More people are drawn to using bike sharing as a way to address climate change issues through lowering their own carbon footprint and participating in carbon offset programs. New software may help many bike-sharing programs become more economically viable – especially in an era when many municipalities are finding they lack the funds to adequately maintain them.
CityRyde, a Philadelphia-based bike-sharing concern, has announced that “the carbon methodology behind its revolutionary Inspire software has been validated under the Verified Carbon Standard, bringing to fruition the two-year development of a system that will energize bicycle sharing the world over.”
With Inspire, bike-sharing programs can track, certify and monetize carbon-offset credits gained through the use of their shared bicycles. The software turns bike rides into cash through the creation and sale of those credits, creating additional income for new bike sharing programs.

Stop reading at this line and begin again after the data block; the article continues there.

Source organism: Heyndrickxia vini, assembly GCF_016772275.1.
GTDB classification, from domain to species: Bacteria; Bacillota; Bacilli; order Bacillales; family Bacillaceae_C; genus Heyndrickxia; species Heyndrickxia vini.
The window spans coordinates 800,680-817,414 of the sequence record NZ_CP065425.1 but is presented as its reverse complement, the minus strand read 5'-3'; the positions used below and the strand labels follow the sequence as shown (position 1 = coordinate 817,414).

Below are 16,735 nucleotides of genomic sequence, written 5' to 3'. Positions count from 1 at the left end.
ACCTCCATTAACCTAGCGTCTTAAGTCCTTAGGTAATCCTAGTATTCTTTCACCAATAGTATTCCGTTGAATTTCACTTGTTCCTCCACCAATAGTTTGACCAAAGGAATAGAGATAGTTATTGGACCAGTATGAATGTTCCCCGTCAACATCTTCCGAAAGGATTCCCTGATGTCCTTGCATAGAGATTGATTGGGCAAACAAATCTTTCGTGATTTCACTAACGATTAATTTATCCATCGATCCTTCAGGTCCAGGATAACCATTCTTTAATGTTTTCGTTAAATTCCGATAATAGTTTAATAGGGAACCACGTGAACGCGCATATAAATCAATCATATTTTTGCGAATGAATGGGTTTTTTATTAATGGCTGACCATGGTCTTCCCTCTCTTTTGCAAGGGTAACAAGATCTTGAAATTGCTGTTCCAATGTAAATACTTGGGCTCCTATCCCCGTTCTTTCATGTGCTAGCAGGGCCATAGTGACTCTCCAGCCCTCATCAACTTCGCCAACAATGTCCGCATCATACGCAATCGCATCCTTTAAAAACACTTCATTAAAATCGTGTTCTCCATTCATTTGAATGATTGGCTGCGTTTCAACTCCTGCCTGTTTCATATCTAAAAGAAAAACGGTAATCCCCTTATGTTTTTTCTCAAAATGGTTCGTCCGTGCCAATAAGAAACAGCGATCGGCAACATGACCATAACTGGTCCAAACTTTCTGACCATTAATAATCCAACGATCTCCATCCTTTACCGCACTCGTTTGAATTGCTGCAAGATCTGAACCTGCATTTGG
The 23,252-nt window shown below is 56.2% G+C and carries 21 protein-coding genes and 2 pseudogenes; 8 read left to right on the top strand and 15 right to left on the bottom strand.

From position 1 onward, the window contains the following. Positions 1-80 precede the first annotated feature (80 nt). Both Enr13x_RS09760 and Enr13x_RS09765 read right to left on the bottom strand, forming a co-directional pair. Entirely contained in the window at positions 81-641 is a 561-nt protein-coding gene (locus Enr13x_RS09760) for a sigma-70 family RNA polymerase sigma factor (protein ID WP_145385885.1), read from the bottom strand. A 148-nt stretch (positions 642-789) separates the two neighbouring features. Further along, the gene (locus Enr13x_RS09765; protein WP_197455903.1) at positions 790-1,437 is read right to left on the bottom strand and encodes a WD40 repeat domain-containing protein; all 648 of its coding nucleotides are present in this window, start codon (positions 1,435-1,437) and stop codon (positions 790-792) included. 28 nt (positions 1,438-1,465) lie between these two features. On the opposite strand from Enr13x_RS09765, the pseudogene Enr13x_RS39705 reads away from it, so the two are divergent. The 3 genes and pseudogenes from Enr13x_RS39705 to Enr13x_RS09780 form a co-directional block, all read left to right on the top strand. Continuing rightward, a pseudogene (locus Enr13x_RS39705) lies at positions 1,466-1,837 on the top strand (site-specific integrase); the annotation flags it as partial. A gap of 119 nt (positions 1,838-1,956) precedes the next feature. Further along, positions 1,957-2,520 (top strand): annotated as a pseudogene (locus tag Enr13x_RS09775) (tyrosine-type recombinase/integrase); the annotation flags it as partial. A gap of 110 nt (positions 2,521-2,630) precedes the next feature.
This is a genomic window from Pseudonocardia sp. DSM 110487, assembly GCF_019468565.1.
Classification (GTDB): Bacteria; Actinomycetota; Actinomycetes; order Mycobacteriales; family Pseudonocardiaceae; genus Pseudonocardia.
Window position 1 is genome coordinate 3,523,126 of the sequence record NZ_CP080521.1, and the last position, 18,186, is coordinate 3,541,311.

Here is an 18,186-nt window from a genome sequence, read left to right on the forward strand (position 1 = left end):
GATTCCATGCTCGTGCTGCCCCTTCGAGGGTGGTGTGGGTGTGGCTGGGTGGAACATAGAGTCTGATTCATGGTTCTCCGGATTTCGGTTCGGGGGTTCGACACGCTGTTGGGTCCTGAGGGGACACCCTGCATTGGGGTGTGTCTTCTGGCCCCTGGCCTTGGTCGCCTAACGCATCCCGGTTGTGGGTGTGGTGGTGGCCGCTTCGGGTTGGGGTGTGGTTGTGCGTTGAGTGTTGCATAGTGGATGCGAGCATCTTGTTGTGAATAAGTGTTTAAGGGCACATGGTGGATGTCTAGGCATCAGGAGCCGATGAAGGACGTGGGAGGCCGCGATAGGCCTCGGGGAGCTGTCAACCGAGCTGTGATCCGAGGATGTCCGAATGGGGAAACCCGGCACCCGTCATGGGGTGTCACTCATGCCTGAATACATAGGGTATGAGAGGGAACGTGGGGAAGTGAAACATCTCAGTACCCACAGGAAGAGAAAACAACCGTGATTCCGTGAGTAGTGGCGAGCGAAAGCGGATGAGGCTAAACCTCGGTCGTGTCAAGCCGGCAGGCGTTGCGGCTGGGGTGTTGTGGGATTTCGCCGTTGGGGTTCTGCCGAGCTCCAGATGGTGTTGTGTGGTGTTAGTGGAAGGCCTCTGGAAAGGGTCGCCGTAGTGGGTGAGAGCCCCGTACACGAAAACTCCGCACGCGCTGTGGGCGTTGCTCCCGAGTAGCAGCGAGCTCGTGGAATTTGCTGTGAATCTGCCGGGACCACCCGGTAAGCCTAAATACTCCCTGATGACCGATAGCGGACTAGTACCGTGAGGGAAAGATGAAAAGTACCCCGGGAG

“This is a game changer – the entire bike-sharing industry is poised to take a major leap forward with the first validation of the Inspire methodology,” said Jason Meinzer, COO and co-founder of CityRyde. “Inspire brings a crucial new revenue stream to this budding industry, and we look forward to applying it to sustainable transportation projects of all kinds down the road.”
CityRyde developed the Inspire methodology to meet the rigorous standards of the VCS with key assistance from Dr. Jürg Grütter, an internationally recognized leader in matching transportation projects with carbon funding His company, Grütter Consulting, developed the methodology that allows the TransMilenio bus rapid transit system in Bogota, Colombia, to generate and sell carbon credits.
On its blog, CityRyde also reports that it has received an investment of $345,000 that will help support company operations as it brings the software to market.
“With more than 25 percent of greenhouse emissions in the U.S. coming directly from transportation, it has become increasingly important for commuters to recognize and reduce their carbon footprints. Since 2007, CityRyde has worked to spread the implementation of bike sharing both in the U.S. and abroad with the goal of reducing vehicle miles traveled – thus emissions as well,” writes Meinzer.
- 4 Sustainable Reasons To Live In A Big City
- How To Make Shampoo With A Bike-Powered Blender
- Tips And Resources For Biking To Work
Photo via Dave Reid
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